4.) Credited Season – Often lower-round draft picks, undrafted free agents (UDFAs) and players with an injury history often sign deals that will lower their salary if placed on Injury Reserve and that will lower their 2017 season from $540,000 to $465,000 (minimum salary for 2017 rookies). While Joe Thuney and Vincent Valentine have the split-salary provision for the 2016 season their 2017 salaries will not be affected if they are placed on Injured Reserve during the 2016 season. Very doubtful that this will become a negotiating item as this credited season issue since Cyrus Jones, Thuney and Valentine do not have this credited season provision in their deals. Please note that Malcolm Mitchell, Kamu Grugier-Hill, Elandon Roberts, Ted Karras, and Devin Lucien all have this provision in their deals.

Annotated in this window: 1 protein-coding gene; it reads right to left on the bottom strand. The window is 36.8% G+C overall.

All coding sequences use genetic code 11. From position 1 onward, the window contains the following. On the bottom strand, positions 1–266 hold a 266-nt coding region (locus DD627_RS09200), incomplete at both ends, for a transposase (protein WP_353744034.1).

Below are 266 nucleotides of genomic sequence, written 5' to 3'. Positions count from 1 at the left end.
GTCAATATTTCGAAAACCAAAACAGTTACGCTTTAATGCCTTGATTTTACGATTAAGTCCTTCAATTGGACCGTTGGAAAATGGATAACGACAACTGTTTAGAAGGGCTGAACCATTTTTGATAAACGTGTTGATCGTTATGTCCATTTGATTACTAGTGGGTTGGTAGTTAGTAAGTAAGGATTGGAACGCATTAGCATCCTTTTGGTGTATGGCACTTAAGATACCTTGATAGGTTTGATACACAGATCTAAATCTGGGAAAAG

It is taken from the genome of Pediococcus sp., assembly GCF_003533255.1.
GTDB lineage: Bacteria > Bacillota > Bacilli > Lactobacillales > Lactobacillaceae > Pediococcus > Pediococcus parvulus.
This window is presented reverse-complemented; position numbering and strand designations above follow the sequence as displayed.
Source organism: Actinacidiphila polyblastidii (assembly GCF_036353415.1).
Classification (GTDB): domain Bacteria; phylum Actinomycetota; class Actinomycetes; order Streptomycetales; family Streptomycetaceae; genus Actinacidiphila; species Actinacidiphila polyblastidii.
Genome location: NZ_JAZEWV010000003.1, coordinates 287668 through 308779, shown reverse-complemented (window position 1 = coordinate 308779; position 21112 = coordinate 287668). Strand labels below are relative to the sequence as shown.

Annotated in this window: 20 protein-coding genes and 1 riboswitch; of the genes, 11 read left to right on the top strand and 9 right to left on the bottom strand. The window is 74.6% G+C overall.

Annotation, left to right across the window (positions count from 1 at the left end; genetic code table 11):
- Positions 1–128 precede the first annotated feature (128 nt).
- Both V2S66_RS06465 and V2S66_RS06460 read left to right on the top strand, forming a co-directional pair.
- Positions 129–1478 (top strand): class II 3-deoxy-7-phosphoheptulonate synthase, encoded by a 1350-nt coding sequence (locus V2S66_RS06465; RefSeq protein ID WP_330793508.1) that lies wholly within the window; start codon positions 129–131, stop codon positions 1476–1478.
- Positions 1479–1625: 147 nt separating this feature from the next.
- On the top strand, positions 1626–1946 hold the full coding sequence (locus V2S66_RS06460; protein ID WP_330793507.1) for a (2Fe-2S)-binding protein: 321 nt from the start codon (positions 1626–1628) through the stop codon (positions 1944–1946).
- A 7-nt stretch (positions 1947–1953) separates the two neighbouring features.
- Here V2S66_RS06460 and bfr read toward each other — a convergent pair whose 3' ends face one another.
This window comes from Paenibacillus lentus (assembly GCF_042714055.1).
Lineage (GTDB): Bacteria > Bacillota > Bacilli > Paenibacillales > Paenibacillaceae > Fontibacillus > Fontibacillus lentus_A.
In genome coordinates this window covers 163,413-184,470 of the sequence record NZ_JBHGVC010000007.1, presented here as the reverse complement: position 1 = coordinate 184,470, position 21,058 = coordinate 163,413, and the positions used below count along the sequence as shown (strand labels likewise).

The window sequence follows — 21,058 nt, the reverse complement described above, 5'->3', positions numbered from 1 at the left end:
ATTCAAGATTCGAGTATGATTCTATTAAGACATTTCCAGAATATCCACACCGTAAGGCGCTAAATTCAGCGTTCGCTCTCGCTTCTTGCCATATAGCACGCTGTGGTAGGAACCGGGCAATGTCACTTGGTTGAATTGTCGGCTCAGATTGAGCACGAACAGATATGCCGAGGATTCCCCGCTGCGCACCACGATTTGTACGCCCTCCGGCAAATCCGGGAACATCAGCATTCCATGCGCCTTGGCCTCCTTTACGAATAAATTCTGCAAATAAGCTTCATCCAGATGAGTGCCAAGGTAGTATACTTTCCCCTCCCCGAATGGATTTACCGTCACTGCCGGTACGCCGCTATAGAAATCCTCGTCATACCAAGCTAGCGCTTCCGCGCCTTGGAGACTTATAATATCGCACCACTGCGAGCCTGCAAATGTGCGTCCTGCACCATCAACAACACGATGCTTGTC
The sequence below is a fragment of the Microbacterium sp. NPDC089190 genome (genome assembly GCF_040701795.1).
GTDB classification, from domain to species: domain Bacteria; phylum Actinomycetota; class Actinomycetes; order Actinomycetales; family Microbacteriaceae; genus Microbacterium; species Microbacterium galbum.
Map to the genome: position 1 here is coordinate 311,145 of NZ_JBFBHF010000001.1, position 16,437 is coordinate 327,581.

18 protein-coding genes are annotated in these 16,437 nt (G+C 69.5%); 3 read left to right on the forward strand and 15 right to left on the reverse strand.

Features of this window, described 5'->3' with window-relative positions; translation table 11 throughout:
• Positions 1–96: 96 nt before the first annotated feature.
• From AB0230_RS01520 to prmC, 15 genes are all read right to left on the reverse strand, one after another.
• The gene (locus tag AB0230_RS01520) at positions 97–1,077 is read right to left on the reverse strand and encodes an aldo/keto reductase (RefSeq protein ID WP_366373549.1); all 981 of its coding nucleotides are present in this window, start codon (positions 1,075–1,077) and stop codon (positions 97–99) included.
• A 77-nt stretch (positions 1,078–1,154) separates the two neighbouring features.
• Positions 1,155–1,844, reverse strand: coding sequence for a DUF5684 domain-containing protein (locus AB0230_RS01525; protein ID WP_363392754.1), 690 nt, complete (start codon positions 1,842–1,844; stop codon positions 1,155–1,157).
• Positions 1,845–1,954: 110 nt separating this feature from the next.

5.) Other Compensation – Rookies’ cash intake are allowed to increase by 25% of their first-year cap number. Example – Cyrus Jones’ 2016 cap number is $728,492. 25% of $728,492 equals $182,123. His 2017 salary is $450,000 + $182,123 = $632,123. Cyrus Jones’ 2018 salary is $632,123 plus $182,123 equals $814,246. Cyrus Jones’ 2019 salary is $814,246 plus $182,123 equals $996,369. First and second round picks usually have the 25% rule applied to their deals while lower-round picks (4th, 5th, 6th and 7th) for the Patriots do not have the opportunity to earn more cash than the minimum salaries. Joe Thuney has the opportunity to earn $100,000 in extra cash with offseason workout bonuses in 2017 ($35K), 2018 ($35K) and 2019 ($30K). Vincent Valentine has the opportunity to earn $45,000 in extra cash with offseason workout bonuses in 2017, 2018 and 2019 ($15K each year). It is very likely that this is what is holding up Jacoby Brissett’s negotiations. Added on May 22nd – Let’s safely presume that Brissett’s 2016 cap number will be $620,151. 25% of $620,151 = $155,038. His 2017 cash intake can be as much as $540,000 + $155,038 or $695,038. His minimum 2017 cash intake is $540,000. His 2018 cash intake can be as much as $695,038 + $155,038 or $850,076. His minimum 2018 cash intake is $630,000. His 2019 cash intake can be as much as $850,076 + $155,038 or $1,005,114. His minimum 2019 cash intake is $720,000. With Jimmy Garoppolo the Patriots set a precedent of having their rookie quarterbacks earn offseason workout bonuses. Jimmy Garoppolo can earn $50,000 in 2016 and $65,000. So I expect that the Patriots will want Jacoby Brissett to earn some extra cash by participating in offseason workout bonuses. The negotiation is probably over the amount. Six of 7 quarterbacks drafted in the 3rd round received the maximum amount of extra compensation. I currently project the amount to be between $60,000 total ($20,000 each year for the 2017/2018/2019 seasons) Updated on May 27th – and $660,228 total ($155,038 in 2017, $220,076 in 2018, and $285,114 in 2019). The former amount keeps Brissett’s cash intake above Valentine while the latter gives Brissett 100% of extra compensation.I fully expect this deal to be consummated before the start of the training camp.